May 9, 2017

When Truth is Complex - On Telling the Story of My Upbringing in the Unification Church

Cara E. Jones
Huffington Post
May 4, 2017

I tell other people’s stories for a living. Maybe, in part, because I’ve been avoiding telling my own. I’ve been holding onto this for too long now.

So that’s me. Almost twenty two years ago. In the front row. In the Seoul Olympic Stadium with 10-thousand other couples. In an arranged marriage. And in what feels like another lifetime. I grew up in a unique religious organization called the Unification Church whose members have been called “Moonies” and cult followers. My first marriage was arranged by the controversial founder, Rev. Sun Myung Moon, using 8x10 photographs. My then husband and I met a month before we traveled to Korea to be married.

When the marriage stopped working, I didn’t know how to leave. So I denied my feelings, learned to drink and eventually cheated on my husband. My subsequent divorce felt, at the same time, like a divorce from my parents and the community I was raised in.

It took collecting 100 hours of film, writing thirty-seven versions of a short essay, then three drafts of a memoir, and five years to figure out what I wanted to say about this story. Then, another year to get the courage share any of it.

As a former journalist, I began telling this like any other cult story, highlighting all the sensational elements that painted the church, its founder and even my parents as villains, and me as the victim. I wrote this story through tears and pillow bashing, and regularly bothered friends to validate it.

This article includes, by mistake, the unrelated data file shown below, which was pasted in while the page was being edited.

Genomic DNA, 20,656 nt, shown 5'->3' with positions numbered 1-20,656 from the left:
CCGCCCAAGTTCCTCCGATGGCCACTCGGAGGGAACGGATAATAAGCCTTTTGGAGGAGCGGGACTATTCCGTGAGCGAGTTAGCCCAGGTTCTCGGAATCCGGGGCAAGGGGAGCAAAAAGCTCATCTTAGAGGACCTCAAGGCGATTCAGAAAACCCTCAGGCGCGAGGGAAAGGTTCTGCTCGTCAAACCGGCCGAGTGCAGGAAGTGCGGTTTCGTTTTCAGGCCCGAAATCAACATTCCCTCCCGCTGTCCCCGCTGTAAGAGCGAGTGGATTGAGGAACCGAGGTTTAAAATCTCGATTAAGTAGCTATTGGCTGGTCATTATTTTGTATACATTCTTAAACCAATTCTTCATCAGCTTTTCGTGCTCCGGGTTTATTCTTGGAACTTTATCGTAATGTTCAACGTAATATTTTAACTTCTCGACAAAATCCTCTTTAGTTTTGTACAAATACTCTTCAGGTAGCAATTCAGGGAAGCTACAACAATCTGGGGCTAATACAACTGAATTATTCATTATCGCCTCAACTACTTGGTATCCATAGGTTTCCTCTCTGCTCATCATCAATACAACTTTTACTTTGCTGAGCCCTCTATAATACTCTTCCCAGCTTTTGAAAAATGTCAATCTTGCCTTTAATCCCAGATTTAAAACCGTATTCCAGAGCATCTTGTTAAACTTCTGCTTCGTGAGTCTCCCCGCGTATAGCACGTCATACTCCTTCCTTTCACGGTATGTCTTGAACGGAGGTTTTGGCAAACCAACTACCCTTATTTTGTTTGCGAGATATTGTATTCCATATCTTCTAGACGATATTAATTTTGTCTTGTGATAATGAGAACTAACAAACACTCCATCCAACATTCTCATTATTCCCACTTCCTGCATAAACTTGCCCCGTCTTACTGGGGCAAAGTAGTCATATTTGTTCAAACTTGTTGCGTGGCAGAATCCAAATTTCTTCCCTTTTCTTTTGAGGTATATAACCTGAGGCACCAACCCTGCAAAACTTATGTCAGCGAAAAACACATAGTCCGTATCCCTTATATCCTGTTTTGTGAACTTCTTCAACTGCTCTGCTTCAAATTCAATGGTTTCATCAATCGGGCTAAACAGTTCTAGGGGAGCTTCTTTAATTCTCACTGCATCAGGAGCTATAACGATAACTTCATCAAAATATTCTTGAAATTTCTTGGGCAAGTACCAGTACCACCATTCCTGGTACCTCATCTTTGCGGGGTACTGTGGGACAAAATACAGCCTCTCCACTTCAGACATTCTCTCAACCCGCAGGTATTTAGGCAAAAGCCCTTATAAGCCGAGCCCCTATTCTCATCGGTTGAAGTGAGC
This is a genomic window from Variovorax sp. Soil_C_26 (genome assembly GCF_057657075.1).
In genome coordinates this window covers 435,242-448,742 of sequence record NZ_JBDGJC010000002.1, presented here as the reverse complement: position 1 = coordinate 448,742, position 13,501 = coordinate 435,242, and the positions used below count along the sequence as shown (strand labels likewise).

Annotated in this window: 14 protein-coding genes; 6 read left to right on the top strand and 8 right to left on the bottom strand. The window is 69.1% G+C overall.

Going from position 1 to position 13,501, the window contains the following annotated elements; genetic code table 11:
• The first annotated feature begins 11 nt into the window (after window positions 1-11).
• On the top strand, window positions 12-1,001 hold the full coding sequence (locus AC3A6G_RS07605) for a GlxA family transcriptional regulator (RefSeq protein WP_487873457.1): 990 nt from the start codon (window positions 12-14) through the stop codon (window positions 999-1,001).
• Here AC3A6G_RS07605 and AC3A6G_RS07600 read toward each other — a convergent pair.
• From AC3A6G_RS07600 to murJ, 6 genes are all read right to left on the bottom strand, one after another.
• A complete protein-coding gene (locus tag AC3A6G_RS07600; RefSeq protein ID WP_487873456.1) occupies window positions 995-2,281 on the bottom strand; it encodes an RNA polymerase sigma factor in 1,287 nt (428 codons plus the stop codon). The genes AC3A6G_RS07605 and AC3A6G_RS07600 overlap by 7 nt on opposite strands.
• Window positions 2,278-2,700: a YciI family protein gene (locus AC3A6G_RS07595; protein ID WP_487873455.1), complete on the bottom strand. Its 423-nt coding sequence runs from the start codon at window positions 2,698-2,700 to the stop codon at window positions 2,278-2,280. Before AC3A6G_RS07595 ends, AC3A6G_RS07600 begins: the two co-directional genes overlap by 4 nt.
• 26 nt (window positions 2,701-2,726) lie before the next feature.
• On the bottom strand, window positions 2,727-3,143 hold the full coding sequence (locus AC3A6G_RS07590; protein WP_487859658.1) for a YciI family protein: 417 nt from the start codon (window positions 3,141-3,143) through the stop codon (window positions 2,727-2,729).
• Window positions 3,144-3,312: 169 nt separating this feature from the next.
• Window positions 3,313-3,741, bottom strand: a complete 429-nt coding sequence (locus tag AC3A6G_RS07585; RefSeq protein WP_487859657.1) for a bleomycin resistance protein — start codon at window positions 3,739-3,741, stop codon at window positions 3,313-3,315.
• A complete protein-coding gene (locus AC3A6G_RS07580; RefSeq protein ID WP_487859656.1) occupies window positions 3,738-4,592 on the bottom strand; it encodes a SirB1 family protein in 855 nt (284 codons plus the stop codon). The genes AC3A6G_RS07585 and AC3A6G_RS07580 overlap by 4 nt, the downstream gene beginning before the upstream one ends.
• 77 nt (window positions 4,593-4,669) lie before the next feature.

“Send it,” some would say. But I wouldn’t. Some part of me knew that the anger with which I was telling the story was keeping me locked inside it.

So I began asking more questions and trying to understand my past, meanwhile working on the judgment, anger and fear that would unconsciously weave their way into my words. Slowly, a more nuanced and complex story began to emerge.

I discovered that my parents, who were early leaders in the church, had been drawn to it for reasons I never truly understood. Their work in the church helped them heal childhood wounds and they credit their faith for the success of their marriage, now nearly 47 years strong. It is definitely true that some of the church’s beliefs and practices caused me a lot of pain. But it is also true that many of its values have positively influenced my life and allowed my family, now of 18 people, to stay together through battles that would have broken many others apart.

I have only been able to see and acknowledge these more complex truths in working on this story.

So many of our wounds from the past are stitched together with tape and string waiting to be undone with the slightest touch. For me, revisiting this part of my past, while painful, has been a path for deeper understanding and healing.

The author Paulo Coehlo says there are two types of people: builders and gardeners. Our world is created by both. In the realm of story, the builders among us are called to reconstruct new lives with solid walls and boundaries, keeping the past at bay. For some, this is the only way forward. The gardeners are called to look at the entire landscape of their lives, to weed out what hasn’t worked and to keep what has growing.

For so many years I tried to be a builder. I struggled to find love and move on with my life in judgment and denial of this story of my past. That approach, while valid for others, didn’t work for me. Re-telling my story through the upcoming documentary Second Coming has allowed me, after five years of tilling, to embrace my past as part of a more vast life landscape. There, I have started to grow a family of my own.

It’s in this garden that I hope our now five month old little girl will also thrive. And someday contribute to that rich landscape with sprouts of her own truth.

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